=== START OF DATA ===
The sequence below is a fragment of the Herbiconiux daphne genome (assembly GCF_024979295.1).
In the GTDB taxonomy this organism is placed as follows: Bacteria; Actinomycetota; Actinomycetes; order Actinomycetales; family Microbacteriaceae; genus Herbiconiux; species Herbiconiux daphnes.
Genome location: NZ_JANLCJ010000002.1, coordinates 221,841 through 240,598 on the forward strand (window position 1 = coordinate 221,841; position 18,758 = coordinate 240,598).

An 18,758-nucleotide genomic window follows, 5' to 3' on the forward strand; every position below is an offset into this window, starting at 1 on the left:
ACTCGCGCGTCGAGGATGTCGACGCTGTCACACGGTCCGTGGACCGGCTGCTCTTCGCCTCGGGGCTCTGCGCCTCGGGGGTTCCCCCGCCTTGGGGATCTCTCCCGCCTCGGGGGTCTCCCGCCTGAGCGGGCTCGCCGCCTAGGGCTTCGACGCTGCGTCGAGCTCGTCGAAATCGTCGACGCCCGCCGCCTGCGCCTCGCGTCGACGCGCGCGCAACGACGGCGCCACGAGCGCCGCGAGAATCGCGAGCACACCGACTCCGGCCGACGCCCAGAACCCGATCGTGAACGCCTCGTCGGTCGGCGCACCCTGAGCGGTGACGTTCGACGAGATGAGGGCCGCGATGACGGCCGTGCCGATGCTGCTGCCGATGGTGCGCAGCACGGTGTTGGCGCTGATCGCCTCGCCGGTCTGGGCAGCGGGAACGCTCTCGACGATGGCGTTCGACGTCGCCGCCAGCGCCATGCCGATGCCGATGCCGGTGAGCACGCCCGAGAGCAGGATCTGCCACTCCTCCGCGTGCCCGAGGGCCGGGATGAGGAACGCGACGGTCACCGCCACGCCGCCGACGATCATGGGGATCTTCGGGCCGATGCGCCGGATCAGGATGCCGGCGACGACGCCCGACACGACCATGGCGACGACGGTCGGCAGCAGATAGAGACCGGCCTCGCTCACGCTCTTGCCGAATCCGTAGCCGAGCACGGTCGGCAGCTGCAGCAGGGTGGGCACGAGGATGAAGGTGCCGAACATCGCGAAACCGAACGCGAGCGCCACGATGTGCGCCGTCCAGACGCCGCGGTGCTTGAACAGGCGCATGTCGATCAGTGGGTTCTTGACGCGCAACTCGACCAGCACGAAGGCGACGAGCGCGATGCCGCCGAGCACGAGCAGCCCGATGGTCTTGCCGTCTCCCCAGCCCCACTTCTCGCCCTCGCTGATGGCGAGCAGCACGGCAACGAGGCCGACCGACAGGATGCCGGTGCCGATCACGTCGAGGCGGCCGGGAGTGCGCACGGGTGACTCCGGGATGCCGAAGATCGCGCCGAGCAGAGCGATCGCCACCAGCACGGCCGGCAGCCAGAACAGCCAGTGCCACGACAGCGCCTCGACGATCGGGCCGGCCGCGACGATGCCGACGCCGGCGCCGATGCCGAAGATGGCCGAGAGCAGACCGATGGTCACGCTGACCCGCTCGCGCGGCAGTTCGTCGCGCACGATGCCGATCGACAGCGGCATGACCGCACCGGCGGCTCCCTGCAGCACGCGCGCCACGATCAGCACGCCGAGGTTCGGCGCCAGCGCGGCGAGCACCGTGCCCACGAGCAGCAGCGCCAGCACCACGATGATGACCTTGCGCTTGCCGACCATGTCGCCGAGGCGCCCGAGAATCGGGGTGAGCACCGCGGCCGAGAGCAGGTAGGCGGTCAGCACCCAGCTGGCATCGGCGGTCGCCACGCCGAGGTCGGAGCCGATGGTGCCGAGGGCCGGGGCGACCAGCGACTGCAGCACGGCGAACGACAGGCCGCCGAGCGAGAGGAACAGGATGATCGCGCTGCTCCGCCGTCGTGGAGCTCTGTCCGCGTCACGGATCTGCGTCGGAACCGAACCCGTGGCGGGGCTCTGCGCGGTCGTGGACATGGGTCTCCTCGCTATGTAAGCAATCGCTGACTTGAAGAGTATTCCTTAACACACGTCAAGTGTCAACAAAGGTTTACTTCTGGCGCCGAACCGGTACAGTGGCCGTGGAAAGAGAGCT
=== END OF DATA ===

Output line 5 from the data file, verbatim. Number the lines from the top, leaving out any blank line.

ACTCGCGCGTCGAGGATGTCGACGCTGTCACACGGTCCGTGGACCGGCTGCTCTTCGCCTCGGGGCTCTGCGCCTCGGGGGTTCCCCCGCCTTGGGGATCTCTCCCGCCTCGGGGGTCTCCCGCCTGAGCGGGCTCGCCGCCTAGGGCTTCGACGCTGCGTCGAGCTCGTCGAAATCGTCGACGCCCGCCGCCTGCGCCTCGCGTCGACGCGCGCGCAACGACGGCGCCACGAGCGCCGCGAGAATCGCGAGCACACCGACTCCGGCCGACGCCCAGAACCCGATCGTGAACGCCTCGTCGGTCGGCGCACCCTGAGCGGTGACGTTCGACGAGATGAGGGCCGCGATGACGGCCGTGCCGATGCTGCTGCCGATGGTGCGCAGCACGGTGTTGGCGCTGATCGCCTCGCCGGTCTGGGCAGCGGGAACGCTCTCGACGATGGCGTTCGACGTCGCCGCCAGCGCCATGCCGATGCCGATGCCGGTGAGCACGCCCGAGAGCAGGATCTGCCACTCCTCCGCGTGCCCGAGGGCCGGGATGAGGAACGCGACGGTCACCGCCACGCCGCCGACGATCATGGGGATCTTCGGGCCGATGCGCCGGATCAGGATGCCGGCGACGACGCCCGACACGACCATGGCGACGACGGTCGGCAGCAGATAGAGACCGGCCTCGCTCACGCTCTTGCCGAATCCGTAGCCGAGCACGGTCGGCAGCTGCAGCAGGGTGGGCACGAGGATGAAGGTGCCGAACATCGCGAAACCGAACGCGAGCGCCACGATGTGCGCCGTCCAGACGCCGCGGTGCTTGAACAGGCGCATGTCGATCAGTGGGTTCTTGACGCGCAACTCGACCAGCACGAAGGCGACGAGCGCGATGCCGCCGAGCACGAGCAGCCCGATGGTCTTGCCGTCTCCCCAGCCCCACTTCTCGCCCTCGCTGATGGCGAGCAGCACGGCAACGAGGCCGACCGACAGGATGCCGGTGCCGATCACGTCGAGGCGGCCGGGAGTGCGCACGGGTGACTCCGGGATGCCGAAGATCGCGCCGAGCAGAGCGATCGCCACCAGCACGGCCGGCAGCCAGAACAGCCAGTGCCACGACAGCGCCTCGACGATCGGGCCGGCCGCGACGATGCCGACGCCGGCGCCGATGCCGAAGATGGCCGAGAGCAGACCGATGGTCACGCTGACCCGCTCGCGCGGCAGTTCGTCGCGCACGATGCCGATCGACAGCGGCATGACCGCACCGGCGGCTCCCTGCAGCACGCGCGCCACGATCAGCACGCCGAGGTTCGGCGCCAGCGCGGCGAGCACCGTGCCCACGAGCAGCAGCGCCAGCACCACGATGATGACCTTGCGCTTGCCGACCATGTCGCCGAGGCGCCCGAGAATCGGGGTGAGCACCGCGGCCGAGAGCAGGTAGGCGGTCAGCACCCAGCTGGCATCGGCGGTCGCCACGCCGAGGTCGGAGCCGATGGTGCCGAGGGCCGGGGCGACCAGCGACTGCAGCACGGCGAACGACAGGCCGCCGAGCGAGAGGAACAGGATGATCGCGCTGCTCCGCCGTCGTGGAGCTCTGTCCGCGTCACGGATCTGCGTCGGAACCGAACCCGTGGCGGGGCTCTGCGCGGTCGTGGACATGGGTCTCCTCGCTATGTAAGCAATCGCTGACTTGAAGAGTATTCCTTAACACACGTCAAGTGTCAACAAAGGTTTACTTCTGGCGCCGAACCGGTACAGTGGCCGTGGAAAGAGAGCT